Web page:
In 1967, Penelope Seidler and her husband, the legendary late Harry Seidler, moved into the house they had collaboratively designed. The Killara House, where Penelope has lived for over forty years, is situated on what is now called the Harry Seidler Reserve. The house is a monument to Seidler’s revolutionary architectural style, and a testament to the pair’s renowned artistic taste.
The house is built on what Penelope calls an ‘architect’s block’; it’s “steeply sloping, surrounded by trees, a creek at one end, a bush reserve at another and no immediate neighbours” being exactly what they wanted. It has a split plan over four half-levels while the machined palette remains quite visceral and expresses the fundamental structure of the house.
The house remains virtually unchanged since the 1960s with wet-look quartzite stone floors and Tasmanian oak ceilings. Also untouched is the vast collection of art that the pair shared, on display throughout the massive house. Today, the house is on the NSW State Heritage Register and is becoming a pop culture icon in itself, just as its namesake Harry Seidler indeed is!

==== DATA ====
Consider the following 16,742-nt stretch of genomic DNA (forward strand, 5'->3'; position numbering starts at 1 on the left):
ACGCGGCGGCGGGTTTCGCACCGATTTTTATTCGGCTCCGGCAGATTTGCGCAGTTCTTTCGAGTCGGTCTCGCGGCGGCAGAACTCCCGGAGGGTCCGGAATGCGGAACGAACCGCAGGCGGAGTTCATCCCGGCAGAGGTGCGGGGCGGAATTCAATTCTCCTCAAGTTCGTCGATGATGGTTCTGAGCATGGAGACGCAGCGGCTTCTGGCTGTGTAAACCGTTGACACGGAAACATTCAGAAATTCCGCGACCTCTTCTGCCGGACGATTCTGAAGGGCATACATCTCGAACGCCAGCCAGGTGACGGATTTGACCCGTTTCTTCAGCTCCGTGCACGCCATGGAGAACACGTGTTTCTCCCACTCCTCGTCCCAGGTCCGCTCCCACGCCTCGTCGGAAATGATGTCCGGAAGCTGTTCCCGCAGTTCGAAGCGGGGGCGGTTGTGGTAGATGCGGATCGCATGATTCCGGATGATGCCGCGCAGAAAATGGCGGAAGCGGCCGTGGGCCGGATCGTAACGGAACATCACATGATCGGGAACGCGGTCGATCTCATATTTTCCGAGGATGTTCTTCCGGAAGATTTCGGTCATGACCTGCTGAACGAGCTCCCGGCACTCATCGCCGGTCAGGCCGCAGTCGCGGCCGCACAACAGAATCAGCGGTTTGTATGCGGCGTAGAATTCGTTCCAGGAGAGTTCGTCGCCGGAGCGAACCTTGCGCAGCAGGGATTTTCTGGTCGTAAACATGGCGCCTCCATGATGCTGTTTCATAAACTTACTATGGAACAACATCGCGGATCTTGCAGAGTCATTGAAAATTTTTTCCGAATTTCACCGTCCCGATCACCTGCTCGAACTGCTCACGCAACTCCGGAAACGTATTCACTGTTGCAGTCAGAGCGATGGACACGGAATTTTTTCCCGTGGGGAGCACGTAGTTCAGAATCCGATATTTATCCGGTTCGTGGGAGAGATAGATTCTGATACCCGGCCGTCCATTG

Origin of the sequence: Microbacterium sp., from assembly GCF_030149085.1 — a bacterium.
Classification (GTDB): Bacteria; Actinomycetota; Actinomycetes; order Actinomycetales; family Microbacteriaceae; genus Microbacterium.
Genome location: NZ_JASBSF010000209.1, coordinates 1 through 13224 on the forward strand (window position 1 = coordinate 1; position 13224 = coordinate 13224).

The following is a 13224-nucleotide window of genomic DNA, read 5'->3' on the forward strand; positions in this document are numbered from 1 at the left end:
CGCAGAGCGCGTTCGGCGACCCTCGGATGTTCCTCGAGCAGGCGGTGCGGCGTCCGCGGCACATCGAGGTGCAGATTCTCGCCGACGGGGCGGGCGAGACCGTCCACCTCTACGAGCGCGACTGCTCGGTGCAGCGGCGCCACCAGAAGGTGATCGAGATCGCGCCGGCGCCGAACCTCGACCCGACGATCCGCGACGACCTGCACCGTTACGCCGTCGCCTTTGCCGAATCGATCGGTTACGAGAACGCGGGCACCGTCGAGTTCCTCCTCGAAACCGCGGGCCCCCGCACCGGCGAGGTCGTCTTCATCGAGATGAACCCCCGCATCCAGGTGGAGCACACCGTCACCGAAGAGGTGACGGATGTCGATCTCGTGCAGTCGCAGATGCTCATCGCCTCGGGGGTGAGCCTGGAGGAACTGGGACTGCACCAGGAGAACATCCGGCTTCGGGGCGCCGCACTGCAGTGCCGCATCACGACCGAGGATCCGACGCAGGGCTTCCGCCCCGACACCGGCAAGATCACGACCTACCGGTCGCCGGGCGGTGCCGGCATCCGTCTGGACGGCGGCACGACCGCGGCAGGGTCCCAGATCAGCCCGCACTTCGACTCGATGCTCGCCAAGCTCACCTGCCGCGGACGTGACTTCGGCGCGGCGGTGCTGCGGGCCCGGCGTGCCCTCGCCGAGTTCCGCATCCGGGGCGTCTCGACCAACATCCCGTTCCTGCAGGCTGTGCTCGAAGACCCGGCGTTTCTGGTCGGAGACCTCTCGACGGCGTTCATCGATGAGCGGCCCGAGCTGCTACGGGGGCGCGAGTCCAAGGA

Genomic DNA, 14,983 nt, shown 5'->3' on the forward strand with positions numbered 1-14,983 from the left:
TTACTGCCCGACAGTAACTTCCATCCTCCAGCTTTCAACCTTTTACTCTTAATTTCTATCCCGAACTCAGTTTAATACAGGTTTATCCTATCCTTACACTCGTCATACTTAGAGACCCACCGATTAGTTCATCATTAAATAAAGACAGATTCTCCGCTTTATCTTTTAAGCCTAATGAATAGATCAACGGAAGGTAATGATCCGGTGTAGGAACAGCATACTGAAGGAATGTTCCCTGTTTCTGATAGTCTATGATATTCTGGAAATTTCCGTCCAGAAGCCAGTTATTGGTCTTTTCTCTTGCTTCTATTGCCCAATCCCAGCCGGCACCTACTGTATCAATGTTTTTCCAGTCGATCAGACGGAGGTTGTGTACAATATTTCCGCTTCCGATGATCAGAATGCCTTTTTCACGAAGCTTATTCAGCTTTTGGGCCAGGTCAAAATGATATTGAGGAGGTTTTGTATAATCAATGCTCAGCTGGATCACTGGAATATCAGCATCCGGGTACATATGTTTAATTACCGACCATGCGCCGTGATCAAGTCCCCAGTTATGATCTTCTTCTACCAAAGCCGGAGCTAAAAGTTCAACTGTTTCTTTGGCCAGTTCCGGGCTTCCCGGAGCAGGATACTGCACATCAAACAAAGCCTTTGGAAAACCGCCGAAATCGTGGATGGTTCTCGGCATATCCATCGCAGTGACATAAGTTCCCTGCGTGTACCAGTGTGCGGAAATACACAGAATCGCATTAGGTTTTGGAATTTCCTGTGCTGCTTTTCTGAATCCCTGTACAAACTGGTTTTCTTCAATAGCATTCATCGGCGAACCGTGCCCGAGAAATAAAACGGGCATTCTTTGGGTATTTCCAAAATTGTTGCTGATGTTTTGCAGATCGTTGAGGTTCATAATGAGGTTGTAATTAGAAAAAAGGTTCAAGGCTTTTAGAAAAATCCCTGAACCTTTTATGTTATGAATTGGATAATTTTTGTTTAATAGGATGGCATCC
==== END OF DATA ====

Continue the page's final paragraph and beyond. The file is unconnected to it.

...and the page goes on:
Interestingly though, Penelope had this to say: “Funnily enough I find people like the house a lot better now than they did when it was first built. They thought it was all too stark and found the concrete too confronting. I think it’s beautiful. There’s a medieval quality to the masonry walls, and the texture of timber all around, it’s like my castle. Harry liked things tough; he always said this house was indestructible, and he’s absolutely right.”
Photographs by Max Dupain and plans via the State Library of NSW.